Some people find that reporting the assault is a way to regain some sense of personal power and control by doing something about the violent crime that was committed against them.  Reporting may also help to ensure that you receive the most immediate and comprehensive professional assistance that is available.  The police will assist you in getting specialized medical care, gathering and preserving evidence, and resolving concerns about your personal safety and security.  Reporting and prosecuting the assailant are essential to the prevention of rape and the protection of other potential victims.  Most sex offenders repeat their actions.  If an assault is not reported, the assailant cannot be apprehended and the risk to others may be increased.


If you do choose to report the assault, call 911 (or ask a friend to call) to report your rape to police. You may also visit a hospital emergency room or your own doctor and ask them to call the police for you.  During the report, you can be accompanied by a support person from CARE or Community Service Programs, Inc. 


Throughout the process, you will be thought of as a witness to the crime and you will probably have to testify in the case if it goes to court.  Some victims find this process helpful in their recovery, especially if the offender is found guilty.  However, there is the possibility that your offender will not be arrested or go to trial. 


The criminal justice process begins when you file a police report.  The police will investigate the crime and present the case to the prosecutor.  It is the prosecutor's decision if the case goes to trial.  If the crime occurred on campus, the university police will likely have jurisdiction.  Crimes off campus, even in fraternities or sororities, are handled by the local police department.  You can also report the offense to the University for non-criminal action. 


If you choose to report:


If you choose not to report:


Some of this information is based on "Coping with Sexual Assault: A Guide to Healing, Resolution, and Recovery." (TS Nelson Publications, tsnelson.com)





It's important to get medical care and to be tested for sexually transmitted infections and pregnancy, even if you think you aren't injured. Keep in mind that  sexual assault can cause injuries, often internal, that aren't visible. Many hospitals have special equipment that can detect such hidden injuries.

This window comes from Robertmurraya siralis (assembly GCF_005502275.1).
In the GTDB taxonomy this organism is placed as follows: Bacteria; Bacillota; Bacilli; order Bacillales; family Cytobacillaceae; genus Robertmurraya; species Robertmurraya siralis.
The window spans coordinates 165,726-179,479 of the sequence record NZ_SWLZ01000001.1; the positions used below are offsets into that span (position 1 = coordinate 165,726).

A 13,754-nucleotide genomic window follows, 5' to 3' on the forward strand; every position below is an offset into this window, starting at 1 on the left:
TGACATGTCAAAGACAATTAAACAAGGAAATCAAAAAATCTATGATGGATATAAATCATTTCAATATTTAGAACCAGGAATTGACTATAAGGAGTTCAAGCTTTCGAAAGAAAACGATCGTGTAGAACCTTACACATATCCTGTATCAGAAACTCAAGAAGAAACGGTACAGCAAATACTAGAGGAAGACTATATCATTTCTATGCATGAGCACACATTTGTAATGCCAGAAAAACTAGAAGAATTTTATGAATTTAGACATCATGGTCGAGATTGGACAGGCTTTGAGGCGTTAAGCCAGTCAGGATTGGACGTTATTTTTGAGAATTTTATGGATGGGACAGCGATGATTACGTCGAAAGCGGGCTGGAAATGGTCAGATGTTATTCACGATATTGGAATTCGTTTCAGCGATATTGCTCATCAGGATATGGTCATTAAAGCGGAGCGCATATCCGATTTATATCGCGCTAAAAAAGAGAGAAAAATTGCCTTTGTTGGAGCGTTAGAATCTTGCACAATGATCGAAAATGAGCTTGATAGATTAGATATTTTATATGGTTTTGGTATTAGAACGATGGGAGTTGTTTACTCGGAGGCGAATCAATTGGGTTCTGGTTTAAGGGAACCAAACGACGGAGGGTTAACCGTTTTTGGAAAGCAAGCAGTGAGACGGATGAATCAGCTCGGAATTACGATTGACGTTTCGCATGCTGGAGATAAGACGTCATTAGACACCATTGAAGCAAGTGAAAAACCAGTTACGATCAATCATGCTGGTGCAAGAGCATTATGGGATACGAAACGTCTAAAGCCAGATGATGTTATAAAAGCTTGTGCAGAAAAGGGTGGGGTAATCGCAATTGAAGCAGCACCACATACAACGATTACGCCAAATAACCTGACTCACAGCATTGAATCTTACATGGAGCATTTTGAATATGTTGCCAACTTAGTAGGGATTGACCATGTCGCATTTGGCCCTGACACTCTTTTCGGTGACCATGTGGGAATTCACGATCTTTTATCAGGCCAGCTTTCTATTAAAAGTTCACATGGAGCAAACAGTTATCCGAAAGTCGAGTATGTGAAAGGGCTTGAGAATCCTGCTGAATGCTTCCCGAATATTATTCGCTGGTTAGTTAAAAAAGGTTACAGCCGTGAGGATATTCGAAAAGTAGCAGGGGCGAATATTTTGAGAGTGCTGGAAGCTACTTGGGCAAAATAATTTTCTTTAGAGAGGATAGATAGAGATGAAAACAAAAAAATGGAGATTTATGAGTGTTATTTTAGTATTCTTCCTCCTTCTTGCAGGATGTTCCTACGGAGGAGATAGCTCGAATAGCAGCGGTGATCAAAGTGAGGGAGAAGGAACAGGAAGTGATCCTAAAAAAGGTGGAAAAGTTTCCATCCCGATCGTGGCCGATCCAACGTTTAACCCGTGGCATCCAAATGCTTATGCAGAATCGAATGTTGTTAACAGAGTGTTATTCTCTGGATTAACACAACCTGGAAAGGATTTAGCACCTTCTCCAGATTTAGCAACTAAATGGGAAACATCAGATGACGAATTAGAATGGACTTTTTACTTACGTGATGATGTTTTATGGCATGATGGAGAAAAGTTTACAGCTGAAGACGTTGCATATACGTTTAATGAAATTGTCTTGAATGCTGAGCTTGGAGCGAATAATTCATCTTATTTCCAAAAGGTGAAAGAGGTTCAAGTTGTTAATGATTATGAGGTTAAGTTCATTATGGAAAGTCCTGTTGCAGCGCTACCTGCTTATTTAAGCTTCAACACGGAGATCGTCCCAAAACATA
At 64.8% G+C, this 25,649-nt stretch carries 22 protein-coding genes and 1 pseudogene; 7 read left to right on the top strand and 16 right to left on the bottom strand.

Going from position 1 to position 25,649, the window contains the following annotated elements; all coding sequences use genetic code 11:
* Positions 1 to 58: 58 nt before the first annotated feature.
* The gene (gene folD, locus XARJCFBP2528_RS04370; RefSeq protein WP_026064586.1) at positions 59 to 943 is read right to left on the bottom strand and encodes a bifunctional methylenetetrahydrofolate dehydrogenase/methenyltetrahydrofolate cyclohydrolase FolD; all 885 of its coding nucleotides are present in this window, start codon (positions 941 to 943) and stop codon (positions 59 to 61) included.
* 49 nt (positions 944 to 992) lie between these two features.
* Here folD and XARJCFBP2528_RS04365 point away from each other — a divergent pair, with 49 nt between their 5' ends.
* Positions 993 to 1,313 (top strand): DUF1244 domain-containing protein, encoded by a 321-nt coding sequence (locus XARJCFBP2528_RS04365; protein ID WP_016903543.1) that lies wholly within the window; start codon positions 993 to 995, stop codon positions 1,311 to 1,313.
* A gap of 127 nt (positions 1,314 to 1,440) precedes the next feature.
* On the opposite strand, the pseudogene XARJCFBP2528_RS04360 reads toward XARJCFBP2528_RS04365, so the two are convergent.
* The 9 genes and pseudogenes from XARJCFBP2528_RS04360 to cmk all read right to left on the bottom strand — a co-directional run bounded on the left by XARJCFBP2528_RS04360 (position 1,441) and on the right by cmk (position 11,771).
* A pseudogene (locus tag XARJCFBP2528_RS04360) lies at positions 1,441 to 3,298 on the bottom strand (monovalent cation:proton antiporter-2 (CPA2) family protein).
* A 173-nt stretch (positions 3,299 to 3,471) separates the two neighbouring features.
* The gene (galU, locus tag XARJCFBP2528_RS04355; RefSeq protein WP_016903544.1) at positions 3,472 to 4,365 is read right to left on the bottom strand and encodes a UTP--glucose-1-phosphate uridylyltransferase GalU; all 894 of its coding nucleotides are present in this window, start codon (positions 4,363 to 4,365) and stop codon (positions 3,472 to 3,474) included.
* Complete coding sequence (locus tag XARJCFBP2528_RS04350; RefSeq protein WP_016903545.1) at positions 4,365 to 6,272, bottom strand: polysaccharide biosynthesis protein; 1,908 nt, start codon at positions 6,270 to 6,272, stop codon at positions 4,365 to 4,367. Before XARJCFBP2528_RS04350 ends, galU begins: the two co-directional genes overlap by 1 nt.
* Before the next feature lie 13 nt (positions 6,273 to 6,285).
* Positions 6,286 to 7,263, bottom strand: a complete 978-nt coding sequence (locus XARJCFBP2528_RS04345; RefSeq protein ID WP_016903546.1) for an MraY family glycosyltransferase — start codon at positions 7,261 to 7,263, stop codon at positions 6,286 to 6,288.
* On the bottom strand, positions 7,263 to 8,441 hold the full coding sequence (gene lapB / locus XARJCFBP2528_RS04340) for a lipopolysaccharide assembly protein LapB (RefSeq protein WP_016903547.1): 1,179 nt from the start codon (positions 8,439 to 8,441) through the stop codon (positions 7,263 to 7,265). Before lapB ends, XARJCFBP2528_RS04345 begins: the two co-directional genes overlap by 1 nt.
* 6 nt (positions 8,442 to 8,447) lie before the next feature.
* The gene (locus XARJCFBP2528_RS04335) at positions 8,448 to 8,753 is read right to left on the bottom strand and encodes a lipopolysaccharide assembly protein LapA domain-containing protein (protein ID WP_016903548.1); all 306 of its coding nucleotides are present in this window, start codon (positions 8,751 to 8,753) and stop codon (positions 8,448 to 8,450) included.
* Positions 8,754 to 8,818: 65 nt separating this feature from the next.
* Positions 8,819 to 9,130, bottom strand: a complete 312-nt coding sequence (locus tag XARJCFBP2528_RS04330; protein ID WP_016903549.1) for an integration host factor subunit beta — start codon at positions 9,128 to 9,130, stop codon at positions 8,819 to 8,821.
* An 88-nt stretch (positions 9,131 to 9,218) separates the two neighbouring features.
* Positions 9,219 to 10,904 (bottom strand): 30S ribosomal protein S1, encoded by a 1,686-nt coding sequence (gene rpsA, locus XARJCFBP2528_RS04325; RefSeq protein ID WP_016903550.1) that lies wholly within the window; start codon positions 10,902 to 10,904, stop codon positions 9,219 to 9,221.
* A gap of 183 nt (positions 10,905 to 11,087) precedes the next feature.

Talking to your doctor about the assault: If you disclose that you have been sexually assaulted and/or if you answer questions in a way that implies sexual assault (i.e. "I don't remember what happened," or "I was too drunk.") the medical professional is required to contact the police department.


This means that the police must be called either while you are there or shortly after, the incident must be documented including your name, your location, and the perpetrator's name, if known.


You have a CHOICE about what to disclose: You may receive a medical exam to check for injuries and STD's without disclosing an assault.  This will avoid all police contact or involvement.  *You DO NOT have to answer any of the specific questions that would lead to reporting.


*  Be aware that receiving a medical exam by the Student Health Center may destroy evidence that would help in a criminal case, should you later choose to file.


If you choose to disclose the assault to your doctor: There are many different types of reports that you can choose to file including, but not limited to:



 If you choose to have the mandated Student Health Center report:






The information presented on this page is a general overview of some options, but it is likely that you will have questions related to your own personal experience.  You may find that it would be helpful to talk with someone knowledgeable about different options as you are trying to make some decisions.



If you are uncertain about your options and rights, contact a counselor.  You can reach a support person at: